Saturday, June 22, 2013
A commissioned mural in Cave Creek, AZ by Alyssa Burke
A commissioned mural in Cave Creek, AZ by Alyssa Burke
Photo by Niba DelCastillo
Photos by Ramon Aguirre
Located at McKinley & 3rd St.
The Estria Foundation is a non-profit that seeks to “create social change through the creation of art” on a global a scale. In collaboration with the Black Mesa Water Coalition, they organized this mural in downtown Phoenix as part of “Water Writes”, a series of 10 murals in major cities across the world that shed light on social and environmental issues. Dozens of artists came together to complete the wall in less than two weeks with help from friends, family, and children.
The mural depicts the stark differences of what energy consumption/water usage means for those of us living in the Valley and for Indigenous communities to the North. On the left, images of coal mining operations and refineries set a backdrop to the golf courses and demanding lifestyle that urban residents enjoy, but that the environment and many communities pay dearly for. On the right hand side are more hopeful pleas for what the future could look like– wind farms, solar panels, and native foods are intertwined in urban and rural settings.
For more on how water usage in Arizona disproportionally effects Native communities, read a previous interview with Jules Badoni here.
Artists involved include Angel Diaz, Jeff Slim, Kim Smith, Edgar Fernandez, Jules Badoni, Sinek, Ramon Aguirre, Averian Chee, Lalo Cota, and more. Other organizations involved include PUENTE, Tonatierra, Phoenix Revitalization Corporation, and the Downtown Phoenix Partnership.
Thomas “Breeze” Marcus and Douglas Miles of Apache Skateboards traveled to New Orleans this Spring for the 44th Annual New Orleans Jazz & Heritage Festival. While there, they painted two murals and installed a showing of the traveling “What Tribe?” show that premiered in Phoenix this past March.
To see more photos and a read a write up from Breeze on the trip, visit his website here.
Antonio Pasos completed this mural on PSA Art Awakenings, a non-profit dedicated to empowering the mental health community through creative means, located off Roosevelt Row in Downtown Phoenix.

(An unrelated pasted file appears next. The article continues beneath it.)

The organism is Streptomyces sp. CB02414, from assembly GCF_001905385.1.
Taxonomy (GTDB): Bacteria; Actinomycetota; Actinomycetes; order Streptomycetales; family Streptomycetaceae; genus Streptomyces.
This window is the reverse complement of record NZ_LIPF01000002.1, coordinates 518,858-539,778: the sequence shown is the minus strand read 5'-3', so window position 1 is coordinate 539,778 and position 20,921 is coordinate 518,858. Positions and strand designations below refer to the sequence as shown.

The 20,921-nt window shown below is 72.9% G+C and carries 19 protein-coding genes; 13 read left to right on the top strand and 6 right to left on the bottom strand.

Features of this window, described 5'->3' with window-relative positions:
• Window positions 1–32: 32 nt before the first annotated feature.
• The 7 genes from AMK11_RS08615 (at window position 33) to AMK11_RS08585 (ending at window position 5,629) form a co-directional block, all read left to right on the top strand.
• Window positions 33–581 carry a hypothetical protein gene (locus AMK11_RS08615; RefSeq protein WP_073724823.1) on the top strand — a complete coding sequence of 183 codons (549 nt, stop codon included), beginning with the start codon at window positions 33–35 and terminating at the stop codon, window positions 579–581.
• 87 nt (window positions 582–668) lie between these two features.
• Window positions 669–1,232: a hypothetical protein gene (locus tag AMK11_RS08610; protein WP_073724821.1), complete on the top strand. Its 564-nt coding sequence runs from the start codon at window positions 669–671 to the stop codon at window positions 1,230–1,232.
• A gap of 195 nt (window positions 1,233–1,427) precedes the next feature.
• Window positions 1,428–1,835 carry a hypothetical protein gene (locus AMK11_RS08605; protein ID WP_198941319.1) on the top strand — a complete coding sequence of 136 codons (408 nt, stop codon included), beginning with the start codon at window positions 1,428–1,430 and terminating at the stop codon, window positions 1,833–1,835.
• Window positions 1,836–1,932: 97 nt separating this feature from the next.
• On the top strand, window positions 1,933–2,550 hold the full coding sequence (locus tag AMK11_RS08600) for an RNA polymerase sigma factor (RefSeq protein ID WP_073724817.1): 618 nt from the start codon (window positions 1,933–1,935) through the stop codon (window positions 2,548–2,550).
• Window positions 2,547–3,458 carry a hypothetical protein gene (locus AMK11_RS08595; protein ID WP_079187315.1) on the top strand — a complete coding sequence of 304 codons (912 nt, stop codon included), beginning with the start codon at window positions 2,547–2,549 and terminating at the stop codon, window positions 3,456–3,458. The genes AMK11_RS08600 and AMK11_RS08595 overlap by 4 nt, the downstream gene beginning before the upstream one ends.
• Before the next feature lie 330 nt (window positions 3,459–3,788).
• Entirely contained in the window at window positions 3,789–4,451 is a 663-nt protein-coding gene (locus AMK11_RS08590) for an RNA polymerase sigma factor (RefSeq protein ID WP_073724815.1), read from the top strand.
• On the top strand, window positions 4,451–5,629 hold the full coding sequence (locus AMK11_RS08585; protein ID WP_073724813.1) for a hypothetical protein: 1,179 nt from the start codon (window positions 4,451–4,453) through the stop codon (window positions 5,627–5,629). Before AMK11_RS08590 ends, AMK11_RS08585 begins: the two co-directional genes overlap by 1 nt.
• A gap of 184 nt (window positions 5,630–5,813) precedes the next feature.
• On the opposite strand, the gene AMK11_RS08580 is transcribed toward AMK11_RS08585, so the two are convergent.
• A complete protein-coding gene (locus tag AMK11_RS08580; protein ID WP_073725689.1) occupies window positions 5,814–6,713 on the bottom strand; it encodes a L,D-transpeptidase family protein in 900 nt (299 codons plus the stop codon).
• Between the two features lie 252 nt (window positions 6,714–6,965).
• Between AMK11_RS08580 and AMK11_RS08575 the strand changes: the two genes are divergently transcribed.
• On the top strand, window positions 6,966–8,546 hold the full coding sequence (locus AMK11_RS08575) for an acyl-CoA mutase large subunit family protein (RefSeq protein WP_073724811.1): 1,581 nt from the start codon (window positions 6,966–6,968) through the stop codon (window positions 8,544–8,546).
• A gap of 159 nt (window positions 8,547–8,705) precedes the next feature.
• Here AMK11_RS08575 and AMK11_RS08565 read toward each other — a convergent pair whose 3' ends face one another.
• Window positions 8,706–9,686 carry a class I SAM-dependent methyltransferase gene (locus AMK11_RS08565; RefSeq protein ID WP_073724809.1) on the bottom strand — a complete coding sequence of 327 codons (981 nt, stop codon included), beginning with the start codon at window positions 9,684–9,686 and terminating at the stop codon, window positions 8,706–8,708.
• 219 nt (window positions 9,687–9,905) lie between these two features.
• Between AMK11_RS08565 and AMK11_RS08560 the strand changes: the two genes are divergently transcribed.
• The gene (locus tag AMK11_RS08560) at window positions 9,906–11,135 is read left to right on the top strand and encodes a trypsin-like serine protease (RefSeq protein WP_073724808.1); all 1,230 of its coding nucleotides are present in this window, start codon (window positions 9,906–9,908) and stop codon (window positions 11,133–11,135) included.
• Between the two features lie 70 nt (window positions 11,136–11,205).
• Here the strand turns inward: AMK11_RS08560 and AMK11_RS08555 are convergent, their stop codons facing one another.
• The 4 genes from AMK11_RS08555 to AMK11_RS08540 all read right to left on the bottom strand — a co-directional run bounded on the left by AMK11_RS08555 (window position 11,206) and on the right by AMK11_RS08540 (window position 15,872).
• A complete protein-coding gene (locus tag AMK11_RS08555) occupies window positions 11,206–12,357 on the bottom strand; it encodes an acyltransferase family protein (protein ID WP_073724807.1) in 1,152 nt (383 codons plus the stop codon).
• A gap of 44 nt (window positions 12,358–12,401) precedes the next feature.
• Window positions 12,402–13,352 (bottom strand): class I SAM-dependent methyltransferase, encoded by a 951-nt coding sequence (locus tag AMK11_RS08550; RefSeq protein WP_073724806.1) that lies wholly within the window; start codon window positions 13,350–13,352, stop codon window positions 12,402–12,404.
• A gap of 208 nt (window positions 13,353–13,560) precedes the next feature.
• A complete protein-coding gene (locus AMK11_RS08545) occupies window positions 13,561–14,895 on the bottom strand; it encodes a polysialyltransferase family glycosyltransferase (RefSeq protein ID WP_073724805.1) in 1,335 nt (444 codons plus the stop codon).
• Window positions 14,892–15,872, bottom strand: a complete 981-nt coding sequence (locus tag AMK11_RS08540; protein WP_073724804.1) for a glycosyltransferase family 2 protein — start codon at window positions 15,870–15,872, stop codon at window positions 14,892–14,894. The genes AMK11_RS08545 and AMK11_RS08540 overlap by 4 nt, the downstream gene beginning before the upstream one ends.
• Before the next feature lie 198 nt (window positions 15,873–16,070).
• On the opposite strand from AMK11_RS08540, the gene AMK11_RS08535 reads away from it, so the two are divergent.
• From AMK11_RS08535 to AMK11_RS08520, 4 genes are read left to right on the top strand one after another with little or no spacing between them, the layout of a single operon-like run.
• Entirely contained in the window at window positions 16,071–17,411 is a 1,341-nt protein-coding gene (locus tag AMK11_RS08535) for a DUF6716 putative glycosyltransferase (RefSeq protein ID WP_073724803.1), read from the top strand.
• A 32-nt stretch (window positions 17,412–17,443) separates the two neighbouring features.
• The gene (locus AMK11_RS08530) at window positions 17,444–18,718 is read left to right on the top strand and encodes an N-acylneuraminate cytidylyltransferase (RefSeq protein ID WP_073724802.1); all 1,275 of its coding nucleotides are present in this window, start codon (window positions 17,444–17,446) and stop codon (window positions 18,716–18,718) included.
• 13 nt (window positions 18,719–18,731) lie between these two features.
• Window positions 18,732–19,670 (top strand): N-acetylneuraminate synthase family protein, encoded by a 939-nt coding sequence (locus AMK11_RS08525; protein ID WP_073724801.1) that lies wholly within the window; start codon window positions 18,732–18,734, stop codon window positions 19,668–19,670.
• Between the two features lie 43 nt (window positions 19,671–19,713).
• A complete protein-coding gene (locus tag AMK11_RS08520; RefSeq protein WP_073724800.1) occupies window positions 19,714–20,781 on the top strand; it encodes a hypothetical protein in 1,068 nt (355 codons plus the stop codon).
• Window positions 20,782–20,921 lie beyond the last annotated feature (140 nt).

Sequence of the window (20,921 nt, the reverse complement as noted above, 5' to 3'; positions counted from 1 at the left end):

On their website, PSA Art Awakenings writes:
This mural received direct input from several of our artists including ideas, sketches, suggestions and execution of the final design, all overseen by Antonio Pasos, PSA Art Awakenings Master Artist in Residence.
To the left of the mural there is a single hand lighting a match to a large candle indicating the “Light that Art Awakenings sheds onto the darkness of our symptoms”, the mural begins to radiate light and color on both sides of the composition through the various mediums and techniques we offer. Colorful tile and mosaic, music (the keyboard around the large blue face), the paint brushes and the palette around the central image speaks to our various arts components. All of which contribute to the stairway leading towards the the clouds, to the goals and how far we can reach.
On the right hand side we see a couple growing out of a large tree symbolizing the rebirth of a dormant life run down by symptoms and public shame. Next we see a classic calligraphy legend in Arabic that says “Hope”. Towards the bottom we see a large hand offering a white pure flower, “meaning the innocence lost, and regained through recovery and creativity”.
The wind blew violently for the second day in a row as Karl Addison finished painting his final layer. James Bullough, the other half of the Berlin-based duo “JBAK”, stood nearby and calculated the next move. After sun set, the building would be illuminated by a high resolution projector, at which point Bullough would begin his turn.